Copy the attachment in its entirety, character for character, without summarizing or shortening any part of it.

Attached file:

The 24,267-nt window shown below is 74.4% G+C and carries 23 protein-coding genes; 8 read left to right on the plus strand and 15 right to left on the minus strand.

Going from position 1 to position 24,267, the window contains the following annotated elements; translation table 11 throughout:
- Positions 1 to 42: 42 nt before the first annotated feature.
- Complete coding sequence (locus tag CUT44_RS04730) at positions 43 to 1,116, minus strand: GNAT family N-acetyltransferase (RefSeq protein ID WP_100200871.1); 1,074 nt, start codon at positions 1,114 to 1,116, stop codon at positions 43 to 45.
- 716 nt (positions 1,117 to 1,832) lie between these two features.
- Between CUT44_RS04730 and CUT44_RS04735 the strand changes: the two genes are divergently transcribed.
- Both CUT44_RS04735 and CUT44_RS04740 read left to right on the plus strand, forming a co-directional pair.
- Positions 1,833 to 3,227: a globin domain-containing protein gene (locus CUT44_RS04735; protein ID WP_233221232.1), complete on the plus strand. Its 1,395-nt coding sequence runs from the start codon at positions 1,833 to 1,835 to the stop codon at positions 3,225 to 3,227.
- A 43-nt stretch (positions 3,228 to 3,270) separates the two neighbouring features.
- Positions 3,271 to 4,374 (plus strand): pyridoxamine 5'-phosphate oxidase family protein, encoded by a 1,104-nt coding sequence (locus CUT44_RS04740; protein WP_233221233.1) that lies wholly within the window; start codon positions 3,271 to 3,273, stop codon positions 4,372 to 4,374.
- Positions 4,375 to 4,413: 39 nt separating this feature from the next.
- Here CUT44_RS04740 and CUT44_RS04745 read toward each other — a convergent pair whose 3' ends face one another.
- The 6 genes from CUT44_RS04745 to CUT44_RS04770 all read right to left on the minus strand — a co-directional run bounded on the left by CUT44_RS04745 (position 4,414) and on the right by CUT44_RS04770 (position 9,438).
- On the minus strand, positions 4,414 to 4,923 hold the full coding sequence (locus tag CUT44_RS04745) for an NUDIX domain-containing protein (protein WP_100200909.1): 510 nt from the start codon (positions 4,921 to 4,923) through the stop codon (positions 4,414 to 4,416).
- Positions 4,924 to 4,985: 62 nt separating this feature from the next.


The 24,267-nt window shown below is 74.4% G+C and carries 23 protein-coding genes; 8 read left to right on the plus strand and 15 right to left on the minus strand.

Going from position 1 to position 24,267, the window contains the following annotated elements; translation table 11 throughout:
- Positions 1 to 42: 42 nt before the first annotated feature.
- Complete coding sequence (locus tag CUT44_RS04730) at positions 43 to 1,116, minus strand: GNAT family N-acetyltransferase (RefSeq protein ID WP_100200871.1); 1,074 nt, start codon at positions 1,114 to 1,116, stop codon at positions 43 to 45.
- 716 nt (positions 1,117 to 1,832) lie between these two features.
- Between CUT44_RS04730 and CUT44_RS04735 the strand changes: the two genes are divergently transcribed.
- Both CUT44_RS04735 and CUT44_RS04740 read left to right on the plus strand, forming a co-directional pair.
- Positions 1,833 to 3,227: a globin domain-containing protein gene (locus CUT44_RS04735; protein ID WP_233221232.1), complete on the plus strand. Its 1,395-nt coding sequence runs from the start codon at positions 1,833 to 1,835 to the stop codon at positions 3,225 to 3,227.
- A 43-nt stretch (positions 3,228 to 3,270) separates the two neighbouring features.
- Positions 3,271 to 4,374 (plus strand): pyridoxamine 5'-phosphate oxidase family protein, encoded by a 1,104-nt coding sequence (locus CUT44_RS04740; protein WP_233221233.1) that lies wholly within the window; start codon positions 3,271 to 3,273, stop codon positions 4,372 to 4,374.
- Positions 4,375 to 4,413: 39 nt separating this feature from the next.
- Here CUT44_RS04740 and CUT44_RS04745 read toward each other — a convergent pair whose 3' ends face one another.
- The 6 genes from CUT44_RS04745 to CUT44_RS04770 all read right to left on the minus strand — a co-directional run bounded on the left by CUT44_RS04745 (position 4,414) and on the right by CUT44_RS04770 (position 9,438).
- On the minus strand, positions 4,414 to 4,923 hold the full coding sequence (locus tag CUT44_RS04745) for an NUDIX domain-containing protein (protein WP_100200909.1): 510 nt from the start codon (positions 4,921 to 4,923) through the stop codon (positions 4,414 to 4,416).
- Positions 4,924 to 4,985: 62 nt separating this feature from the next.